Yes, I know about the flu mist. I was going to address it as part of the fourth point which I mentioned earlier (in my list of points to cover): which lines of defence does the body have.
In short: vaccination activates the body’s last line of defence, which normally is only triggered when the virus has already broken through the earlier lines of defence. So vaccination is unnatural in the sense that normally, the other lines of defence are activated earlier than the last line of defence, but with vaccination, the last line of defence is activated first, without ever activating the earlier lines of defence.
The earliest line of defence is when the virus is absorbed in the layer of mucus that covers various mucous membranes (nose, mouth, trachea and so on). The body starts attacking the virus, and “pre-activates” the other lines of defence, just in case the virus breaks through this first line.
The “flu mist” consists of viruses or virus particles that are very similar to the ones that are injected when you are vaccinated. The “mist” is inhaled, absorbed by the mucous layers, and thus activates the first line of defence. It’s much more natural than vaccination.
Up to now, the problem with this “mist” has always been the dose. It is very, very hard to ensure that the right amount of virus particles is absorbed by the mucous membranes. It must not be too few, because then the first line of defence is not triggered enough, and you are still not protected afterward. It must not be too many either, because then you risk inflammation of the mucous membranes and potentially feeling very, very ill for a week or so.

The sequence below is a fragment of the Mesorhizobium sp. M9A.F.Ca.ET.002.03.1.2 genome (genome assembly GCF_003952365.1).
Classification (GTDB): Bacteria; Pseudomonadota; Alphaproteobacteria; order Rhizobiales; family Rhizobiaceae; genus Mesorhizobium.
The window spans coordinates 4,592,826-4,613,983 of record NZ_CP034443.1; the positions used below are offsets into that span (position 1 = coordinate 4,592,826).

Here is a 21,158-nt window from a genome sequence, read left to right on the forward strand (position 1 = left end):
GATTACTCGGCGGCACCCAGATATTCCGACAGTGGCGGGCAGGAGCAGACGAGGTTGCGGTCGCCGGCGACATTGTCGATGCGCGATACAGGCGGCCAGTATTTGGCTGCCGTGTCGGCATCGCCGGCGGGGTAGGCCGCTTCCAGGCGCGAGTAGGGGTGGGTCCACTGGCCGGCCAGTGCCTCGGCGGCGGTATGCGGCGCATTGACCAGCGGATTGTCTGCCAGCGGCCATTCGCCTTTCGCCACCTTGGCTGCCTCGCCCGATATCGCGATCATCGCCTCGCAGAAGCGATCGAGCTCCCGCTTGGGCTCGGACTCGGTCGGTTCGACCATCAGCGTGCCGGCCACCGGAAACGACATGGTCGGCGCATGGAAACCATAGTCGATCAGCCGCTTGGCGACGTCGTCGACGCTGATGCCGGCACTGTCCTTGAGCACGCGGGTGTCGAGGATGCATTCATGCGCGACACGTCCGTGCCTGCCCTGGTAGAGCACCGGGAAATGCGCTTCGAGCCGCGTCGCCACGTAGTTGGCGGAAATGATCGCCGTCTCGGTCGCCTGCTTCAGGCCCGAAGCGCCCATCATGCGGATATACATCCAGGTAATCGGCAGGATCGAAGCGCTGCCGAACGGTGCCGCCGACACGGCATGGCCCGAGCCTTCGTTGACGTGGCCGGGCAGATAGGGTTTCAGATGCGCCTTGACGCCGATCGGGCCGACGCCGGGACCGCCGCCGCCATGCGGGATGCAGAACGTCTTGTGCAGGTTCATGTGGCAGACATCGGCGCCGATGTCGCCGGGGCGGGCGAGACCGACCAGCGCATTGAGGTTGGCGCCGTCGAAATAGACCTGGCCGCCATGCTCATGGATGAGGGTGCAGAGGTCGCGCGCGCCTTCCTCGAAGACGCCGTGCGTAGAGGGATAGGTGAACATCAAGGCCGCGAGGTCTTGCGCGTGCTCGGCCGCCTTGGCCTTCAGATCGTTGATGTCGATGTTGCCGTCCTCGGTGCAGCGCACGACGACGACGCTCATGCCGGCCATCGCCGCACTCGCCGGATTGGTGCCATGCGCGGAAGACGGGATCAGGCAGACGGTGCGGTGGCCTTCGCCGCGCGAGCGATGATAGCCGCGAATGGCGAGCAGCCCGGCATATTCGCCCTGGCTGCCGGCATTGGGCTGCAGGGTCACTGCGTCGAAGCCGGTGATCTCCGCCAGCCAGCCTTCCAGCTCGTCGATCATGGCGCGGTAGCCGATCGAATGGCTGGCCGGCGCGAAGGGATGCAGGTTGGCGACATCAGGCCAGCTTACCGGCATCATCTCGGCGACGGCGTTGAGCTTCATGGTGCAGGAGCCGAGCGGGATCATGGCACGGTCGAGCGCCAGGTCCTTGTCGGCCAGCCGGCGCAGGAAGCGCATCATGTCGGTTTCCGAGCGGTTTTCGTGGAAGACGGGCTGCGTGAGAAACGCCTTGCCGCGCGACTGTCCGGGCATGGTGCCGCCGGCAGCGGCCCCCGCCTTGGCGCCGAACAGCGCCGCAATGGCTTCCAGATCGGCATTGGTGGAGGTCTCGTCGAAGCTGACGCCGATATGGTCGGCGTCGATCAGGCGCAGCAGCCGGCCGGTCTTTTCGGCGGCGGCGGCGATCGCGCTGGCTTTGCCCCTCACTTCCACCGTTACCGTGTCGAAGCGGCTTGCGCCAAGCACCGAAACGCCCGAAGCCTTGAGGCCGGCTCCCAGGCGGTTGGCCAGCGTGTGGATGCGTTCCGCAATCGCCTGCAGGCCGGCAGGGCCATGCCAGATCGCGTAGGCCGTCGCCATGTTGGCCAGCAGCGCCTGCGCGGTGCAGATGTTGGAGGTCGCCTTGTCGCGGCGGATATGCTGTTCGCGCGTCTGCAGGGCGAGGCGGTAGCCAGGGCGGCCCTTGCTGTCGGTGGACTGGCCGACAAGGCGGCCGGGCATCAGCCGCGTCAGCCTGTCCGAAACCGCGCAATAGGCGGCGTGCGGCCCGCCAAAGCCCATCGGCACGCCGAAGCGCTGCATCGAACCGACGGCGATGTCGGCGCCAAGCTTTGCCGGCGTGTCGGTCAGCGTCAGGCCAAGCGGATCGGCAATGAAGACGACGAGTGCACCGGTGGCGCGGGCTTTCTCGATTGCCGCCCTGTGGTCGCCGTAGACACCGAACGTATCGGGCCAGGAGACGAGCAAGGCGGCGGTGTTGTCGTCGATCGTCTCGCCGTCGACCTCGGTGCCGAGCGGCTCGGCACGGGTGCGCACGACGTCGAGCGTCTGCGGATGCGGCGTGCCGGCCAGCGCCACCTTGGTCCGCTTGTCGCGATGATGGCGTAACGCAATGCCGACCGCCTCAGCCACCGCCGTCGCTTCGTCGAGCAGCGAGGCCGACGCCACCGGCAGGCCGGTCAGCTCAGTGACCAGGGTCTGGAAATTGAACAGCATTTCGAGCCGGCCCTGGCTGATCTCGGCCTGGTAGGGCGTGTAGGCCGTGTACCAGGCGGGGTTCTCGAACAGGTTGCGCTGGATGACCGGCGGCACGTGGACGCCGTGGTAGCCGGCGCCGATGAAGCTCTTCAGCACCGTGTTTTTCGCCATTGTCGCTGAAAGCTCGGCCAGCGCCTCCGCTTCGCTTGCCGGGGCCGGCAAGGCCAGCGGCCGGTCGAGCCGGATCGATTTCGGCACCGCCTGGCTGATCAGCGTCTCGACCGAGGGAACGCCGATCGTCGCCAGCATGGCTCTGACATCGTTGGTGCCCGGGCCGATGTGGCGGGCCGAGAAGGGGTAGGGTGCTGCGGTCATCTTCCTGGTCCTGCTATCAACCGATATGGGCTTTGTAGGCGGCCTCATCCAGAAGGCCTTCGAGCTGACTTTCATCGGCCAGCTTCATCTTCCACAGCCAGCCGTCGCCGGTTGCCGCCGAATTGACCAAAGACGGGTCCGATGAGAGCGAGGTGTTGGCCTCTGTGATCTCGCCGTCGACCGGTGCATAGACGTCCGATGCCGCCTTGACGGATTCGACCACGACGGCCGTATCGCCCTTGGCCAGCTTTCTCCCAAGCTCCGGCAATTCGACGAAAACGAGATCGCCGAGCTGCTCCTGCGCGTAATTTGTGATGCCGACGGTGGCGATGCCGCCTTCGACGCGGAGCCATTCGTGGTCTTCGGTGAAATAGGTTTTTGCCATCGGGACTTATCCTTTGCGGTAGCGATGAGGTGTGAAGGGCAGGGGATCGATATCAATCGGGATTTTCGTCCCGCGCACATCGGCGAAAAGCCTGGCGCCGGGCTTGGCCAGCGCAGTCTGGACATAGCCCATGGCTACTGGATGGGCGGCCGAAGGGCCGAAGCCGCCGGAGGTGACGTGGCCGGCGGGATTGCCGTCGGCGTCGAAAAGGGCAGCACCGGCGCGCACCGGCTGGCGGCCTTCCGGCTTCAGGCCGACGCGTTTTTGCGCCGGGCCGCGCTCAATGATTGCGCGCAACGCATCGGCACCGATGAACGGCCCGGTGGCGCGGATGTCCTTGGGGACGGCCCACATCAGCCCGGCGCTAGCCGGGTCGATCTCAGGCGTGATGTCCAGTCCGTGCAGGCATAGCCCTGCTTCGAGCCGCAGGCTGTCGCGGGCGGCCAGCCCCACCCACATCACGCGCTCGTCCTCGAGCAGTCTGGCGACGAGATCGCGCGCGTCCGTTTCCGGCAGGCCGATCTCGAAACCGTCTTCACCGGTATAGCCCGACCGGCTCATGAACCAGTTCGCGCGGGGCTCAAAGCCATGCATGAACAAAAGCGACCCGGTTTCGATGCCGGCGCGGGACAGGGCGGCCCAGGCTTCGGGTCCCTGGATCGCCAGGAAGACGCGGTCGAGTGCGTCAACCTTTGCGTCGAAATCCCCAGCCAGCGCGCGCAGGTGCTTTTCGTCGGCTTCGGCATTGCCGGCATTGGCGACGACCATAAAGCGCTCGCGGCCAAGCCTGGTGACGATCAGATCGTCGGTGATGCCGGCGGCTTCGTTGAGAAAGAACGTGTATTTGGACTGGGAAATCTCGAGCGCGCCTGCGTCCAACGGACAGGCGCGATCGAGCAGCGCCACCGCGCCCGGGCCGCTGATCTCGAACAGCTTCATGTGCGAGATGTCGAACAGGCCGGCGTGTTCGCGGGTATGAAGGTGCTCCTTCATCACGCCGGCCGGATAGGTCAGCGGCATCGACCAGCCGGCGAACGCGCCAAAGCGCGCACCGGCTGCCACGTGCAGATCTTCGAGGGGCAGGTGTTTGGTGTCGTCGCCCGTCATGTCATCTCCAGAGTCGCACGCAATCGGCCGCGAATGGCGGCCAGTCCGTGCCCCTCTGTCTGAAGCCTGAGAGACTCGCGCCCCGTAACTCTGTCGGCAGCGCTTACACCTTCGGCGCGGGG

This has been an extremely promising idea since at least 1970 or so. We just could not apply it to practice. It’s only very recently that they (“they” being “big evil pharma”) managed to get the dose right, in a reproducible way. And only for a very limited number of viruses.
It is hoped (and, in fact, expected) that progress in medical treatment/prevention methods will allow us to use the “mist” method for an ever increasing number of diseases in the next 10 to 20 years. Vaccination will probably still be needed for a number of diseases, but much less than today.
For more information, read the Wikipedia article about LAIV.